Beyond the personal, one must ask: where's the free market now? Why isn't it being left to self-destruct? Why are its problems being solved by the state, thus it given oxygen as 'something that works'? This model that our whole society is based around..

Because the government believes in, indeed the global consensus is that: Capitalism Works.

Despite all this evidence to the contrary: the system collapsing around our ears, the inability of it to protect itself, the headlines every day: Capitalism Works.

Does it? If so, why is the state having to intervene massively to keep it working?

I hope this clear and distinct failure of Capitalism to prevent or resolve its own issues isn't lost on people. Though I wish I could name someone out there making this point to them.

They tell me Communism will never work. Capitalism ain't doin a great job either.

Wednesday, March 12, 2008

Credit Crunchie

The MD of Egg has had to step down after 'presiding over a PR disaster'. That's right, since she didn't engage a decent strategy to handle the obvious backlash from withdrawing credit cards from 160,000 customers.

But the nature of the backlash deserves a critical eye. Egg stands accused of dropping customers that were perfectly responsible with their accounts. They feel hard done by - but they acknowledge they may have been unprofitable for the company. Credit cards aren't provided by the state, no-one has a right to them. In the end, fewer credit cards around is a good thing: so what's the problem?

Maybe it would have come across better, PR-wise, if Egg had gone with this honesty, rather than telling us it was something about helping people avoid bad debt. But "if this is a case of them ditching long-standing credit worthy customers because they make no money out of them ... perhaps this is an issue that requires an Office of Fair Trading investigation." (This is money)- why is it?? Egg is entitled to remove accounts from people that aren't making it money, isn't it?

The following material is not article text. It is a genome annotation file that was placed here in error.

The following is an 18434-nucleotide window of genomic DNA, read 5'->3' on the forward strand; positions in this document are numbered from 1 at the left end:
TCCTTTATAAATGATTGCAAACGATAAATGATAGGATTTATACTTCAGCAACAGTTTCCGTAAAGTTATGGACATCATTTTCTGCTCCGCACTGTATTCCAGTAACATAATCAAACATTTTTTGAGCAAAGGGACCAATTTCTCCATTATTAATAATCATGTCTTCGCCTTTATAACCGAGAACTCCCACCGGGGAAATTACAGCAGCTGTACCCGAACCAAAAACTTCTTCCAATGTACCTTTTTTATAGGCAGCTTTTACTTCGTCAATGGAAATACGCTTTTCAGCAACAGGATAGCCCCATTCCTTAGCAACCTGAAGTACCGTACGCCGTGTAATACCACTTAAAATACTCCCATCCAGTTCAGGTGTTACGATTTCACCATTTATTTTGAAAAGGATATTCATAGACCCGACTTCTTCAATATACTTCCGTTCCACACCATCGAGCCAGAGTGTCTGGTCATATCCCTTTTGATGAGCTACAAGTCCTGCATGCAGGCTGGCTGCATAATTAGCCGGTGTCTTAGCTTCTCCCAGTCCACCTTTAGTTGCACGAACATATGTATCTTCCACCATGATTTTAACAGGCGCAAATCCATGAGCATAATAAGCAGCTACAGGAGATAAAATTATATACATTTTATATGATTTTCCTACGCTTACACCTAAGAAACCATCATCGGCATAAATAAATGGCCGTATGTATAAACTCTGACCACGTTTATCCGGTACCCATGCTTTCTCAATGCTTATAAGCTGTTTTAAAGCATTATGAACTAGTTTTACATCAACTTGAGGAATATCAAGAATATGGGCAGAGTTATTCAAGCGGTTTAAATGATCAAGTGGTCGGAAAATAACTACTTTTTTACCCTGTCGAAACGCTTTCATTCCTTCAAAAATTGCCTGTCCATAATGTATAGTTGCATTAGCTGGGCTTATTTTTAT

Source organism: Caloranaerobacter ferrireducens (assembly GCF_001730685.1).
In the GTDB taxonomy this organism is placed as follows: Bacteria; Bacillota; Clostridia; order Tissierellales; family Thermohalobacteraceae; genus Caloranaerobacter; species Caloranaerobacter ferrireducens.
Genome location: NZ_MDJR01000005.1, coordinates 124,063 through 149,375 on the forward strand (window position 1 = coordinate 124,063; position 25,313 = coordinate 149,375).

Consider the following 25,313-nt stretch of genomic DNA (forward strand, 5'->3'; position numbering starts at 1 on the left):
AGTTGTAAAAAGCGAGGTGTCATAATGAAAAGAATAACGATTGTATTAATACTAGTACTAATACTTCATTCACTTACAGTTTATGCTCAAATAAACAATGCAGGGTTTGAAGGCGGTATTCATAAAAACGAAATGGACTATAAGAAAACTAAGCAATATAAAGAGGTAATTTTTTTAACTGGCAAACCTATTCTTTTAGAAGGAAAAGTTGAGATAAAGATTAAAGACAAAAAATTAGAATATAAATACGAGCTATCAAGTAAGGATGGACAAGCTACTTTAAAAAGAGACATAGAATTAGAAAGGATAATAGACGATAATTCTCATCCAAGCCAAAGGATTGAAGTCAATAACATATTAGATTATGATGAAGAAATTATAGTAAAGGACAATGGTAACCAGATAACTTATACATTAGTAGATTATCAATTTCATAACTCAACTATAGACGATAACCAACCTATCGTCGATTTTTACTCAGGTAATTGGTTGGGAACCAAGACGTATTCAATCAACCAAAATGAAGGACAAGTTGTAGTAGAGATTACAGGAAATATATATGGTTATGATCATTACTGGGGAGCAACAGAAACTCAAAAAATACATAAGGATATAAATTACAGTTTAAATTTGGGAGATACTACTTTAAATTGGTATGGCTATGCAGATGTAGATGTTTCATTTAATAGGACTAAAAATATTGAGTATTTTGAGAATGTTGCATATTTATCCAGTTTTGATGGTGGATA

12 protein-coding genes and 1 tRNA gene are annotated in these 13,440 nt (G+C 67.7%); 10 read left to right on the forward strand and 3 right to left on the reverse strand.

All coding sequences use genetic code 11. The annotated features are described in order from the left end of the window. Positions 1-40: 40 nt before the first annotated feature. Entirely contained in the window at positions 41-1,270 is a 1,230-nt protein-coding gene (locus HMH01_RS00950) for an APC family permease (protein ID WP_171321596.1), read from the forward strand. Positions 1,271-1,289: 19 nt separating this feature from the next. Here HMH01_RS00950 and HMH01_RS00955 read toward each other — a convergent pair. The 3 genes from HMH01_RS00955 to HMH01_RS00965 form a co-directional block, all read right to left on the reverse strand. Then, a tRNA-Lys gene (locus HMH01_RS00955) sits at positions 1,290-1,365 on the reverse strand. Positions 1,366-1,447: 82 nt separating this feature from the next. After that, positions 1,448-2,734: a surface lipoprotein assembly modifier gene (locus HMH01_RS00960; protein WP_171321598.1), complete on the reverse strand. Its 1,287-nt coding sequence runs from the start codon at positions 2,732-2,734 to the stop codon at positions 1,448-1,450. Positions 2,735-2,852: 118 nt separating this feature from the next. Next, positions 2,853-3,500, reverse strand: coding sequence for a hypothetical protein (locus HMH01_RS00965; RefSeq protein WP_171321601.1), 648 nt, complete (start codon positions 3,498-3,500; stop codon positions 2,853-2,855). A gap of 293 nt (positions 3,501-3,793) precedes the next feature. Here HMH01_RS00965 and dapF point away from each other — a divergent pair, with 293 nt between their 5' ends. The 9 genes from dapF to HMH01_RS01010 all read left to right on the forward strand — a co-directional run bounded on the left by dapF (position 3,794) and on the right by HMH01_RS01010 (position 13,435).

But I wonder: is this more about the peculiar Western Capitalist tradition of self-esteem and position in society being understood by the credit card(s) one owns? Such that those whose accounts have been withdrawn see it as a negative assessment of their character. They've had to phone the agencies to console themselves their credit 'rating' is 'excellent', as if desperately seeking some kind of parental approval. If true, I find it both ridiculous and sad. Sad for the individuals who might want something more substantial in their lives by which to value themselves (good deeds? family?) and sad for society if it engenders such economically-biased judgment of human worth.

For me, the idea that a credit card conveys some kind of status and standing largely disappeared a few years ago. When a mailer drops through the door that says 'You've been carefully selected for us to offer you credit! Need a new hat? Think of all the nice things you can buy with our credit. We're offering you our extra premium Platinum credit card: apply now!'

..I substitute, in my head, 'debt' where it says 'credit' - and somehow the appeal disappears.

A vested interest here: I'm an Egg customer of several years standing. So far, my card seems safe!

Monday, February 11, 2008

Microsoft Project 2007 vs Merlin 2.5

In my day-job as Project Manager at a London Digital Marketing agency, I turn around a great number of project schedules. A solid tool to create these is indispensable to my armoury.

I tried out MS Project 2007 (for PC) over the weekend - and for the first time realised how far Merlin 2 (for Mac) is ahead of it. Who'd have thought? It seems to me that Project Wizards with Merlin are leaders, when I had assumed they were followers.